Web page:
If you had looked at atwo years ago, chances are you would have seen a menial interest rate that may not have piqued your interest. On the other hand, if you've looked at a are hard to ignore.
Today'sare offering rates well over 4.5%. But those rates aren't going to last forever. The Federal Reserve makes changes to its federal funds rate, the rate that forms the foundation for returns on CDs, based on inflation. The central bank increases rates when inflation climbs and decreases rates when price growth slows.
While no crystal ball tells the future of interest rates in the United States, economic data suggests that impressive yields on long-term CDs aren't going to stick around very much longer.
Why time is running out to get a great long-term CD rate
As mentioned above, the Federal Reserve increases and decreases its target federal funds rate in response to changes in inflation. Over the past two years, thein an attempt to combat high inflation rates — and their efforts seem to be working.
Recent data points to dampening inflation and growing unemployment. Considering the current economic data, this may be a. Here's why:
Interest rates are cyclical
"In today's market, there are many good reasons to open a CD," says Anna Maassel, investment advisor representative and retirement planner at Voyager Advisory Group. "Given current interest rates, there are many CDs available with rates north of 5%."
But it's important to keep in mind that those interest rates are cyclical — meaning they move in upward and downward cycles. Considering the cyclical nature of interest rates, the high CD returns Maassel mentions aren't likely to last forever.
Inflation is dampening
When the Federal Reserve set its sights on inflation in March 2022, it moved forward with an aggressive plan to slow the growth of prices across the United States. That led to 11 consecutive rate hikes following the central bank's regularly scheduled monetary policy meetings. However, thefollowing the last two meetings, and for good reason. Inflation seems to be settling.
Year-over-year growth in. Sure, the current inflation rate is still well above the Fed's 2% target, but economic policy changes can have a delayed impact. As such, there's a strong chance that we could see further dampening of inflation ahead.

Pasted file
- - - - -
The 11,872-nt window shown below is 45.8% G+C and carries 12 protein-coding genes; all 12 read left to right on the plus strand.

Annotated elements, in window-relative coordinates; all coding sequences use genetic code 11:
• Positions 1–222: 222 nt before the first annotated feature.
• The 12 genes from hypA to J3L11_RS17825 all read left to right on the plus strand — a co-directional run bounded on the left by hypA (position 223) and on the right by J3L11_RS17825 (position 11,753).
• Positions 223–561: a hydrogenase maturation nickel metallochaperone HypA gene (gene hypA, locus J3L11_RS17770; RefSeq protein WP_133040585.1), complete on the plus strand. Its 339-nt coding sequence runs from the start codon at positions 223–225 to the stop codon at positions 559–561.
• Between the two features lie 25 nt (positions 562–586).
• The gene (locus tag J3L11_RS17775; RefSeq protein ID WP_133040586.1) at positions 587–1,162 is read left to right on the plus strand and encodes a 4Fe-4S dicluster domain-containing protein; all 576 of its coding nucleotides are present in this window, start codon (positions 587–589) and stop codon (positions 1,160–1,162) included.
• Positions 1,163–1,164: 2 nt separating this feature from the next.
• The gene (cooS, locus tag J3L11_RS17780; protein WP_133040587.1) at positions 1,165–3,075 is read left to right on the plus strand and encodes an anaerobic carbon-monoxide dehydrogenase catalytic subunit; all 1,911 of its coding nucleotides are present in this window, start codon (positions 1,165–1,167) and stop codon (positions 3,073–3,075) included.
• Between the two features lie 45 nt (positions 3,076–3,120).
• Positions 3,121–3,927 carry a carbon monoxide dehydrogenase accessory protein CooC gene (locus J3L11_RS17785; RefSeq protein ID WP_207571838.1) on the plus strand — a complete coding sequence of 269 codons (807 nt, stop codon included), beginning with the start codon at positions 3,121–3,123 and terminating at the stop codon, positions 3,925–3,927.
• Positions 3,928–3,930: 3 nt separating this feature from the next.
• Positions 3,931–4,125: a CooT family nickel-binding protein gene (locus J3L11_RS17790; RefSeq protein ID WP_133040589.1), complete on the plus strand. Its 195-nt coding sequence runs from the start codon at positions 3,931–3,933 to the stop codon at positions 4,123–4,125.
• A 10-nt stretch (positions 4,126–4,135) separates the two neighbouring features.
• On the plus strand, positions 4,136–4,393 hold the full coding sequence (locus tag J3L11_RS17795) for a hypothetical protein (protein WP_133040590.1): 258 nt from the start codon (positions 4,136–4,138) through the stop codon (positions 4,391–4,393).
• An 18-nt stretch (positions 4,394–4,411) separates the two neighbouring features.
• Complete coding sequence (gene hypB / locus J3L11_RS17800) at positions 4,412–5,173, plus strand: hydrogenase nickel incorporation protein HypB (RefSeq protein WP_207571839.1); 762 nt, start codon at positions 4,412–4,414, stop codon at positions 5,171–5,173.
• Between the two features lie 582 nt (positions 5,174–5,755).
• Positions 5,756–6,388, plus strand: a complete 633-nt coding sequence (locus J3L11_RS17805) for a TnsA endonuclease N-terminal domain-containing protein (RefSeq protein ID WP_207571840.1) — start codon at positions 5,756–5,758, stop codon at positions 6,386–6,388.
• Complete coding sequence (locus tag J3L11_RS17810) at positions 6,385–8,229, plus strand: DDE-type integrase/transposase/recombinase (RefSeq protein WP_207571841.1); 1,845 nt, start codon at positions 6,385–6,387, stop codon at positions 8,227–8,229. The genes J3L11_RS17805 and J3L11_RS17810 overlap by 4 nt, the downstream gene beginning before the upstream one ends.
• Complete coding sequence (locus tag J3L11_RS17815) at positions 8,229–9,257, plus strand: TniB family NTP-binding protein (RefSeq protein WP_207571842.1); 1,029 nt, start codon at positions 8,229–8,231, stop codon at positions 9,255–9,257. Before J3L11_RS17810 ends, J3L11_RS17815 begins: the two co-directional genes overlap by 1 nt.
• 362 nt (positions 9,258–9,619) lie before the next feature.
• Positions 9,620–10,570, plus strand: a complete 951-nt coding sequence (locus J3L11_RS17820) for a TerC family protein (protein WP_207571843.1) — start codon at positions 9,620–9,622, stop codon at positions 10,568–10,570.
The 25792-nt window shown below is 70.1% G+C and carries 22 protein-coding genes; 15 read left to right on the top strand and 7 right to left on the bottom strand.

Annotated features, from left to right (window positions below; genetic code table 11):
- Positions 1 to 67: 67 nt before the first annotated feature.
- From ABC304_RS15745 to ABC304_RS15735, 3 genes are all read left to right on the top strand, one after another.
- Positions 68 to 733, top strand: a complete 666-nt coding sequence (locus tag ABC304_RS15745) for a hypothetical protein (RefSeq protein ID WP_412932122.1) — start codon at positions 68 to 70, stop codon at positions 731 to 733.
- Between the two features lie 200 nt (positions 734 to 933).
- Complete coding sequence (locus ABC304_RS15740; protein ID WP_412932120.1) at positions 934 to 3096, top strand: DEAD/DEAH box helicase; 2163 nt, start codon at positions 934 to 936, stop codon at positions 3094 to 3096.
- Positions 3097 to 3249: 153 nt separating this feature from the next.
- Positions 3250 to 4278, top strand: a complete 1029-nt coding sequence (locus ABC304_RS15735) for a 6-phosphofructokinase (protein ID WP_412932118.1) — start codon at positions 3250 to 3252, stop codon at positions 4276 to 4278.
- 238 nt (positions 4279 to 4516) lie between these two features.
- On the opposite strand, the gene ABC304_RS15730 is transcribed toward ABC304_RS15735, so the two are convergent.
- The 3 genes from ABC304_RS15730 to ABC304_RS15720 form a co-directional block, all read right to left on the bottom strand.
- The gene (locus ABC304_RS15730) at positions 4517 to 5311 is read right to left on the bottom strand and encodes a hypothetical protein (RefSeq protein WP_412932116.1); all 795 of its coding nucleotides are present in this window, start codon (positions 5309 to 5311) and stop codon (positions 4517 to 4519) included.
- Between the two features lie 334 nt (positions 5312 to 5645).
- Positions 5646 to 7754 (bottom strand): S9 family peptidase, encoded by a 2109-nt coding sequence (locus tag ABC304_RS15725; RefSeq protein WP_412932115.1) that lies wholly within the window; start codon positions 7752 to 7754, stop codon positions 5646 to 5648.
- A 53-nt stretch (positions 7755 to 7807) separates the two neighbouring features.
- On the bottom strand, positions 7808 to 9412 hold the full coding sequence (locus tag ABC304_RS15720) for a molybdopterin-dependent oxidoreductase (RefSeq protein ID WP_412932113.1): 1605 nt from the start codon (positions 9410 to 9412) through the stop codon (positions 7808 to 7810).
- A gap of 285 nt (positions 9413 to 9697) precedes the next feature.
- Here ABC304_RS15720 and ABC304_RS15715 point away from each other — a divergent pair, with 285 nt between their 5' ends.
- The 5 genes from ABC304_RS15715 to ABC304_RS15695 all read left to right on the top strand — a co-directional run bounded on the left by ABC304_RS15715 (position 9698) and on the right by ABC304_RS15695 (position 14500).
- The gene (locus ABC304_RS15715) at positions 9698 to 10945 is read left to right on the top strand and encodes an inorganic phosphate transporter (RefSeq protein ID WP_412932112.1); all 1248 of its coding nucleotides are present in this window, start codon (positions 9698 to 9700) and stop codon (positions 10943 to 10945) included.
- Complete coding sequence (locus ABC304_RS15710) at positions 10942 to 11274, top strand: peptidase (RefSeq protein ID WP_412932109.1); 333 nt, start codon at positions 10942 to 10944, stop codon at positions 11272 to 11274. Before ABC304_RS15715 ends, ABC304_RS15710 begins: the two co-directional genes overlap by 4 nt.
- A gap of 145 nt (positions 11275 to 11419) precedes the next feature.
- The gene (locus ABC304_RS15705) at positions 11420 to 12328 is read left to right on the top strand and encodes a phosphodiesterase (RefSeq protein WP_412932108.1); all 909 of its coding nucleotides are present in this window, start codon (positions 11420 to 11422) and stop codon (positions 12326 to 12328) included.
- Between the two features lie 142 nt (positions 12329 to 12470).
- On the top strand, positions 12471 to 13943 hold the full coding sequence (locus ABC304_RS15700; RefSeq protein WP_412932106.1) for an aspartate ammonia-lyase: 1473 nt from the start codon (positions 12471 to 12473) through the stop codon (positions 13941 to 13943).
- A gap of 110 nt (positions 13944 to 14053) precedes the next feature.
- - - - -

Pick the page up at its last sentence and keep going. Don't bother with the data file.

Should inflation continue in the downward direction, the Federal Reserve may begin to ease interest rates — resulting in lower CD returns.
Unemployment is growing
Aside from the fact that inflation seems to be slowing, the unemployment rate in the United States is beginning to tick upward. That's a sign that corporations are expecting economic tightening and are reacting by making fewer jobs available. According to the United States Bureau of Labor Statistics, 6.5 million Americans are currently unemployed. That equates to a loss of 849,000 jobs since April of this year.
At the moment, the unemployment rate is 3.9% — which isn't going to sound any alarms. However, that number is up about 0.5% month-over-month, and if it continues to tick upward, it could give the Federal Reserve yet another reason to reduce interest rates.
CDs are safe savings vehicles
It's also worth noting thatplace to store your money. That is, as long as you open your account with a reputable financial institution. That's because CDs are deposit accounts, meaning they're typically FDIC- or NCUA-insured for up to $250,000. So, even in the worst-case scenario for the market, the financial institution or both, your money will be safe in a CD.
The bottom line
Interest rates are cyclical and savers have been enjoying an upward cycle as of late. However, the high interest rate environment can't last forever. Locking in today's high returns with a long-term CD means you'll maintain impressive yields if and when the Federal Reserve starts to bring rates back down.
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